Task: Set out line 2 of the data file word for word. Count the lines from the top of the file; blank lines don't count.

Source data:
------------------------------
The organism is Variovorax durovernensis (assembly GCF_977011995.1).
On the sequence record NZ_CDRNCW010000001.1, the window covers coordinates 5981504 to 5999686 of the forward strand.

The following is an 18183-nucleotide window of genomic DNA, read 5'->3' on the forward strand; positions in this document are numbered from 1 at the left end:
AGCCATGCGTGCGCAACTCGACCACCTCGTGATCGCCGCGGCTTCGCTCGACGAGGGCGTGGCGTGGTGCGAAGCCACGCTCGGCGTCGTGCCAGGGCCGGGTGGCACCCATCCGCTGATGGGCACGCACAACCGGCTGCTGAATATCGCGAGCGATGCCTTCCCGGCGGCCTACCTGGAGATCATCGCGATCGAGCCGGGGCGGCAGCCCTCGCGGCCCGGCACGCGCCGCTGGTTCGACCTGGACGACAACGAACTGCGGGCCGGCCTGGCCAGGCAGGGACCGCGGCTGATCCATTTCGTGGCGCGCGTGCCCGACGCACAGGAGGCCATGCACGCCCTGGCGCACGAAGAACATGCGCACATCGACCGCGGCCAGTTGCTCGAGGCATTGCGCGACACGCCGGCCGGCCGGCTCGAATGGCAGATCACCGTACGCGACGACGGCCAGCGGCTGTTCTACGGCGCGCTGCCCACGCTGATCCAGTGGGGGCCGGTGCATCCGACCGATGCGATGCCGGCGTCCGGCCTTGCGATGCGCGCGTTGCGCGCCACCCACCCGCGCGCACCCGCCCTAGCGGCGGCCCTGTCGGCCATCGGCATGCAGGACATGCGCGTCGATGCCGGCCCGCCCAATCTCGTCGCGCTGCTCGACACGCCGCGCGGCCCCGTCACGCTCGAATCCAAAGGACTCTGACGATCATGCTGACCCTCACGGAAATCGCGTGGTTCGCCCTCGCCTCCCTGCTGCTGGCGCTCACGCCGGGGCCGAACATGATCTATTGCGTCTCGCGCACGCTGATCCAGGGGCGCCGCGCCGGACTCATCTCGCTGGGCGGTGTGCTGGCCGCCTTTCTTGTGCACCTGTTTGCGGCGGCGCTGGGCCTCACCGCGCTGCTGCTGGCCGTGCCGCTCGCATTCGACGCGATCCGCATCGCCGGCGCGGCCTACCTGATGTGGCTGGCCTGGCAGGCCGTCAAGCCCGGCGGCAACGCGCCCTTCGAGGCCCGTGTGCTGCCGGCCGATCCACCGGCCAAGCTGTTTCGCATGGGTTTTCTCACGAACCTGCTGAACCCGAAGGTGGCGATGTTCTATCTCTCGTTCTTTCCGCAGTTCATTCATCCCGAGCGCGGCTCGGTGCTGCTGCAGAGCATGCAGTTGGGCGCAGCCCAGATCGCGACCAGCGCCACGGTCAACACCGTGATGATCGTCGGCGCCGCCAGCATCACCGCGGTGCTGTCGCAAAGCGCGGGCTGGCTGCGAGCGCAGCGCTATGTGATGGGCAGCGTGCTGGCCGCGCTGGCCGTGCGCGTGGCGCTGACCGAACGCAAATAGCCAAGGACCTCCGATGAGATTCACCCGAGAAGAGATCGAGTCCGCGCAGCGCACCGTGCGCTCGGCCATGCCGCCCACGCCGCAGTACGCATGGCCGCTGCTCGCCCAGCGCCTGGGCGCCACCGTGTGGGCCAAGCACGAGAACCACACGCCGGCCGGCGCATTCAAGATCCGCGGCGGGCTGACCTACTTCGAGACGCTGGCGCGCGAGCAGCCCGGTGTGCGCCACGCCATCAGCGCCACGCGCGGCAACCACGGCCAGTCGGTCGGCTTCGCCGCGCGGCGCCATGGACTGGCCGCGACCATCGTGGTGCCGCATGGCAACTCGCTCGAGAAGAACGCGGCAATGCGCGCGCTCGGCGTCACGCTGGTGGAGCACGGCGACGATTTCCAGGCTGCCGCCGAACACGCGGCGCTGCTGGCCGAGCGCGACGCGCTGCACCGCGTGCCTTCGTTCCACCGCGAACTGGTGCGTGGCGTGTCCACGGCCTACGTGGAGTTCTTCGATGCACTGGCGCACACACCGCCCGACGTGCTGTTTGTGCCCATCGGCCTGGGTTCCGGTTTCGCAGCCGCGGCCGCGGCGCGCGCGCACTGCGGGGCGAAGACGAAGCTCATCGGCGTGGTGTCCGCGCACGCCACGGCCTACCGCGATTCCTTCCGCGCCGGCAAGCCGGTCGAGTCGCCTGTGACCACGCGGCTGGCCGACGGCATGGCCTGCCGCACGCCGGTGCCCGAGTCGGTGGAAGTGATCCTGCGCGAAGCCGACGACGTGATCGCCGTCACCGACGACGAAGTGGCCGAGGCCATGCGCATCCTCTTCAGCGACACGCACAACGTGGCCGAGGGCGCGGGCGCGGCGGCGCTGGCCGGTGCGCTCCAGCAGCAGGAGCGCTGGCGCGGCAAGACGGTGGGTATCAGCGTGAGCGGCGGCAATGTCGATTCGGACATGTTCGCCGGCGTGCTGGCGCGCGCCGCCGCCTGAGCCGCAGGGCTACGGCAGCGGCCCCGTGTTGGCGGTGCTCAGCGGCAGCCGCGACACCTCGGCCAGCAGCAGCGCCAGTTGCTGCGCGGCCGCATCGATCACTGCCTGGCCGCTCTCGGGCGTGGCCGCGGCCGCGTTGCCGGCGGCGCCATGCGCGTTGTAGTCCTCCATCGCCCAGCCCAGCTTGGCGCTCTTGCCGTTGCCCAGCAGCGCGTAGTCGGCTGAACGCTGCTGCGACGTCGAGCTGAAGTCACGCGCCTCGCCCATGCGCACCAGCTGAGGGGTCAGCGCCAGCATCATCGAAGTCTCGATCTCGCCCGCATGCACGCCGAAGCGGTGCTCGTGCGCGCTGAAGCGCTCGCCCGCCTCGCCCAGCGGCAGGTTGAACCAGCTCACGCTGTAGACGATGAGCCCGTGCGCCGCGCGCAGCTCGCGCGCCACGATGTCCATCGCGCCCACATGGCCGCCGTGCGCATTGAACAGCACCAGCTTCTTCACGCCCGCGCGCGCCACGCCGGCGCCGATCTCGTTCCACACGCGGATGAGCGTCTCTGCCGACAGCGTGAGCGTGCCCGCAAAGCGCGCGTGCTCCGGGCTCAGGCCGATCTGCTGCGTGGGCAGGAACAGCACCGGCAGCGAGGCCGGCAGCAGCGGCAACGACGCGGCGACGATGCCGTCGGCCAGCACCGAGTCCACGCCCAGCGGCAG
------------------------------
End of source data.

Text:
On the sequence record NZ_CDRNCW010000001.1, the window covers coordinates 5981504 to 5999686 of the forward strand.